16 March 2015
Medicinal cannabis was a hot topic at the UN Commission on Narcotic Drugs meeting in Vienna last week.
Lest there be any doubt, the debate centred around some of the properties of the cannabis plant and their potential efficacy. No-one was suggesting that just smoking the cannabis leaf was some sort of medicinal panacea!
That highlights an important distinction in this debate – there are genuine situations to be considered, and there are those who just want to smoke cannabis whenever they choose to. That latter group is not our concern.
However, the argument for medicinal cannabis is by no means a simple one. The evidence – worldwide – is not as clear as it could be, nor is there any sense of commonality when it comes to the issues of dosage, methods of administration, product standards and so on.
In New Zealand’s case, estimates of the numbers of patients likely to benefit from medicinal cannabis are very low, which is why pharmaceutical companies have no interest in trialling products here. At the same time, for some reason, doctors are loathe to use the existing legal provisions to recommend patients to be prescribed medicinal cannabis products like Sativex.
I recently asked the Ministry of Health to review the issues relating to medicinal cannabis. The evidence provided was, as I said in Vienna, quite underwhelming. So I took the opportunity there to discuss with both the United States Federal Director of Drug Policy and Australia’s Assistant Health Minister work being done in both countries in the area of clinical trials. In both cases, the response was similar: it is simply too early to draw definitive conclusions.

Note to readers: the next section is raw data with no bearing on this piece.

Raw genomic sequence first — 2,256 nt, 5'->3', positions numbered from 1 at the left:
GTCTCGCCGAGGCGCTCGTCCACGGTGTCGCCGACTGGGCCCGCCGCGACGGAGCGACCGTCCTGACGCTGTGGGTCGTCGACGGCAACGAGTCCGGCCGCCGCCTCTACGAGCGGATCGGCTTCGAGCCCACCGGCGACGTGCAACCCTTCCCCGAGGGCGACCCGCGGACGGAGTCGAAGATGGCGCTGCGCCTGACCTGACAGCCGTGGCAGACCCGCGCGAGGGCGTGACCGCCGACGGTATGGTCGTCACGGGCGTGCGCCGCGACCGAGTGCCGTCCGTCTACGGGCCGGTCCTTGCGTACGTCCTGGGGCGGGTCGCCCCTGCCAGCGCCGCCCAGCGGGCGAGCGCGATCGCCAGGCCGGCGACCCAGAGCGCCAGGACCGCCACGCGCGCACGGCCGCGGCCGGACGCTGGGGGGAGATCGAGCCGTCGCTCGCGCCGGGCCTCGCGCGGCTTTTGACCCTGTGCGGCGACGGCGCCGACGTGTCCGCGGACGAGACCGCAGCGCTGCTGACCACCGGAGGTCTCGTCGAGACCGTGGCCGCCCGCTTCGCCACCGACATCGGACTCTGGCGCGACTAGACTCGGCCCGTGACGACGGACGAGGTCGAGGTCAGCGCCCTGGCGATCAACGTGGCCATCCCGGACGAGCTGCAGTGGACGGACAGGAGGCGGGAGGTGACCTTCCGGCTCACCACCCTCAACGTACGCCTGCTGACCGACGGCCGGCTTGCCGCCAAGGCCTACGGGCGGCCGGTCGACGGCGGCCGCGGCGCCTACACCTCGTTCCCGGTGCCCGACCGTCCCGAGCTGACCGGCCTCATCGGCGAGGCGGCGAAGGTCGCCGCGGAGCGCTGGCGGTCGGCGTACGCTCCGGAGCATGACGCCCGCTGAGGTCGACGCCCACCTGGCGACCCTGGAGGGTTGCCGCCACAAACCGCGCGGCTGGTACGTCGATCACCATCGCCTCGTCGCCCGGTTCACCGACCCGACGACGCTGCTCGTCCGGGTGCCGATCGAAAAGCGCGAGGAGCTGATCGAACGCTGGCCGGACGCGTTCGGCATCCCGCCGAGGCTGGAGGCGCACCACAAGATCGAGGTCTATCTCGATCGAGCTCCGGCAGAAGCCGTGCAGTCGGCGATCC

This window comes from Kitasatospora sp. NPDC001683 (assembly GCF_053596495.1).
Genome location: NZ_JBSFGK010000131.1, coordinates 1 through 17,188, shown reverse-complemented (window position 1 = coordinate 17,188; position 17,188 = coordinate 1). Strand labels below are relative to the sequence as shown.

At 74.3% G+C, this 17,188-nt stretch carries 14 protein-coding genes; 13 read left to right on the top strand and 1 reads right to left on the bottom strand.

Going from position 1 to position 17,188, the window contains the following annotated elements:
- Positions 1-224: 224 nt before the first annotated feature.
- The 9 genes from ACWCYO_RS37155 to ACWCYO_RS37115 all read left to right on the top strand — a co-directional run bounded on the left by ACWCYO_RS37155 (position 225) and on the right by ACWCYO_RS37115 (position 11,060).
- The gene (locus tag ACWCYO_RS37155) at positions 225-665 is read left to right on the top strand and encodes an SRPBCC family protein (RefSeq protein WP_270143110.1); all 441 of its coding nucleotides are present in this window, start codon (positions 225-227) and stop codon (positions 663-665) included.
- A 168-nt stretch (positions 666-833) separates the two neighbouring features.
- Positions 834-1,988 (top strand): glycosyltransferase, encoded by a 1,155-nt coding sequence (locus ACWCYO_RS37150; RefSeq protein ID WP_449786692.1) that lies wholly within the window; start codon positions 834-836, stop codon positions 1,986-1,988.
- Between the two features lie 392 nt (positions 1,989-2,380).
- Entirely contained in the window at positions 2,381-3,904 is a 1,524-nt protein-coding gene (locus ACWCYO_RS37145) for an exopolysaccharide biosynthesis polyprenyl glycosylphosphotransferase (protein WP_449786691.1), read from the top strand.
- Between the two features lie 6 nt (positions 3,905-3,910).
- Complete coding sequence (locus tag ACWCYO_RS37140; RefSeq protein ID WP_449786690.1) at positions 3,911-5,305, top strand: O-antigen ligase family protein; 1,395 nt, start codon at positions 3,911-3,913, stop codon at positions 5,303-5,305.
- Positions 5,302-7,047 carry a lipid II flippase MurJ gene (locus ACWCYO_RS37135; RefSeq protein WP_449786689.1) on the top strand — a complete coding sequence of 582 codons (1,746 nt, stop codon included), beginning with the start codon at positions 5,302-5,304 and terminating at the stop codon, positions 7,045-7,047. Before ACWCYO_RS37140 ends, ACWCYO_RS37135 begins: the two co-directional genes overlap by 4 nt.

When it comes to approving new medicines, New Zealand has always adopted a rigorous, clinical trials, evidence based approach, and it will be no different with the medicinal cannabis issue. We will gather the reputable evidence, consult widely with other countries, and then take a decision based on the highest professional and clinical standards. That is exactly the way we would deal with any other new medicine becoming available, and there is no credible reason or justification for treating medicinal cannabis products in any way differently. Indeed, we would be failing the public if we did otherwise, and exposed people to unnecessary or even unknown risks as a consequence.
This is not to suggest in any way a change in New Zealand’s current stance on leaf cannabis and its possession. But the issue of medicinal cannabis is a highly specific and particular one we need to address in the light of new and emerging evidence, as we receive it. We will do so against the three pillars of compassion, proportion and innovation I outlined in Vienna, pillars which I hope will more broadly inform debate about the future direction of drug policy.
Of course, that will not satisfy those whose sole interest, dressed up in the false guise of concern for those who might benefit from medicinal cannabis, is using cannabis recreationally. But it will ensure over time that, consistent with the principles of our national medicines strategy I introduced in 2007, New Zealanders get access to new medicines that are safe, affordable and effective.